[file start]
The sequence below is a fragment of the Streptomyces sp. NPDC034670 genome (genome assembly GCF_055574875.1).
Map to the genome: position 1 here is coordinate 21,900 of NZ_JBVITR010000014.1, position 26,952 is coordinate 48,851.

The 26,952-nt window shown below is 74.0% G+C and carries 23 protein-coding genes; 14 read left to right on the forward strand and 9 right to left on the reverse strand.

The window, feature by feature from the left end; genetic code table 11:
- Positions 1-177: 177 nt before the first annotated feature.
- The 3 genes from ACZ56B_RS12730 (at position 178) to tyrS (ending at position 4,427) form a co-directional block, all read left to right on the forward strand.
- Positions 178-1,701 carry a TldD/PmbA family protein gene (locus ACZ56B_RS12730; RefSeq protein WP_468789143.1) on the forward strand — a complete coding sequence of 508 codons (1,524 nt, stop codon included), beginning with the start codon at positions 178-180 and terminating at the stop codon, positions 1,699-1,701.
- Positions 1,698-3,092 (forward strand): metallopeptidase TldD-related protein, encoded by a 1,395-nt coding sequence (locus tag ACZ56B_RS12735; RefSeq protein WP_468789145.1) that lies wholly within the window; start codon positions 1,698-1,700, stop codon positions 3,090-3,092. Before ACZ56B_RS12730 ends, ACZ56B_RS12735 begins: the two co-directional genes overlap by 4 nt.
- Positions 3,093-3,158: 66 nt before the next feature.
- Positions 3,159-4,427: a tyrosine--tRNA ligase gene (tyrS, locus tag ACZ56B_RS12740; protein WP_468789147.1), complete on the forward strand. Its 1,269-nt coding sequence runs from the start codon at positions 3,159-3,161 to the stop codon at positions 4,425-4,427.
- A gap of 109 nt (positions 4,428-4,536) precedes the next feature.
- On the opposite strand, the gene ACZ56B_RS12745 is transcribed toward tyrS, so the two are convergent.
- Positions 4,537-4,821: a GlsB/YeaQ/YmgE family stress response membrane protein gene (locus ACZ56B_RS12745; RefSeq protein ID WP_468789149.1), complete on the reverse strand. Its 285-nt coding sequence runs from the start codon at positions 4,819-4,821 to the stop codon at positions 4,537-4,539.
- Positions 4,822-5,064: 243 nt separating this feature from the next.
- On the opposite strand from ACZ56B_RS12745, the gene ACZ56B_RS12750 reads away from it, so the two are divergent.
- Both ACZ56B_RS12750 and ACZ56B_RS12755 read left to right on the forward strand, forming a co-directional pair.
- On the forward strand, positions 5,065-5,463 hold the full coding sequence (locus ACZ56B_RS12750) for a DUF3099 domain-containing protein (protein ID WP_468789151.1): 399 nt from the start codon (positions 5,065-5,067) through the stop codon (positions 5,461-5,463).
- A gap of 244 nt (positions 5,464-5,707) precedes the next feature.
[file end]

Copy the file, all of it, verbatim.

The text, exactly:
The sequence below is a fragment of the Streptomyces sp. NPDC034670 genome (genome assembly GCF_055574875.1).
Map to the genome: position 1 here is coordinate 21,900 of NZ_JBVITR010000014.1, position 26,952 is coordinate 48,851.

The 26,952-nt window shown below is 74.0% G+C and carries 23 protein-coding genes; 14 read left to right on the forward strand and 9 right to left on the reverse strand.

The window, feature by feature from the left end; genetic code table 11:
- Positions 1-177: 177 nt before the first annotated feature.
- The 3 genes from ACZ56B_RS12730 (at position 178) to tyrS (ending at position 4,427) form a co-directional block, all read left to right on the forward strand.
- Positions 178-1,701 carry a TldD/PmbA family protein gene (locus ACZ56B_RS12730; RefSeq protein WP_468789143.1) on the forward strand — a complete coding sequence of 508 codons (1,524 nt, stop codon included), beginning with the start codon at positions 178-180 and terminating at the stop codon, positions 1,699-1,701.
- Positions 1,698-3,092 (forward strand): metallopeptidase TldD-related protein, encoded by a 1,395-nt coding sequence (locus tag ACZ56B_RS12735; RefSeq protein WP_468789145.1) that lies wholly within the window; start codon positions 1,698-1,700, stop codon positions 3,090-3,092. Before ACZ56B_RS12730 ends, ACZ56B_RS12735 begins: the two co-directional genes overlap by 4 nt.
- Positions 3,093-3,158: 66 nt before the next feature.
- Positions 3,159-4,427: a tyrosine--tRNA ligase gene (tyrS, locus tag ACZ56B_RS12740; protein WP_468789147.1), complete on the forward strand. Its 1,269-nt coding sequence runs from the start codon at positions 3,159-3,161 to the stop codon at positions 4,425-4,427.
- A gap of 109 nt (positions 4,428-4,536) precedes the next feature.
- On the opposite strand, the gene ACZ56B_RS12745 is transcribed toward tyrS, so the two are convergent.
- Positions 4,537-4,821: a GlsB/YeaQ/YmgE family stress response membrane protein gene (locus ACZ56B_RS12745; RefSeq protein ID WP_468789149.1), complete on the reverse strand. Its 285-nt coding sequence runs from the start codon at positions 4,819-4,821 to the stop codon at positions 4,537-4,539.
- Positions 4,822-5,064: 243 nt separating this feature from the next.
- On the opposite strand from ACZ56B_RS12745, the gene ACZ56B_RS12750 reads away from it, so the two are divergent.
- Both ACZ56B_RS12750 and ACZ56B_RS12755 read left to right on the forward strand, forming a co-directional pair.
- On the forward strand, positions 5,065-5,463 hold the full coding sequence (locus ACZ56B_RS12750) for a DUF3099 domain-containing protein (protein ID WP_468789151.1): 399 nt from the start codon (positions 5,065-5,067) through the stop codon (positions 5,461-5,463).
- A gap of 244 nt (positions 5,464-5,707) precedes the next feature.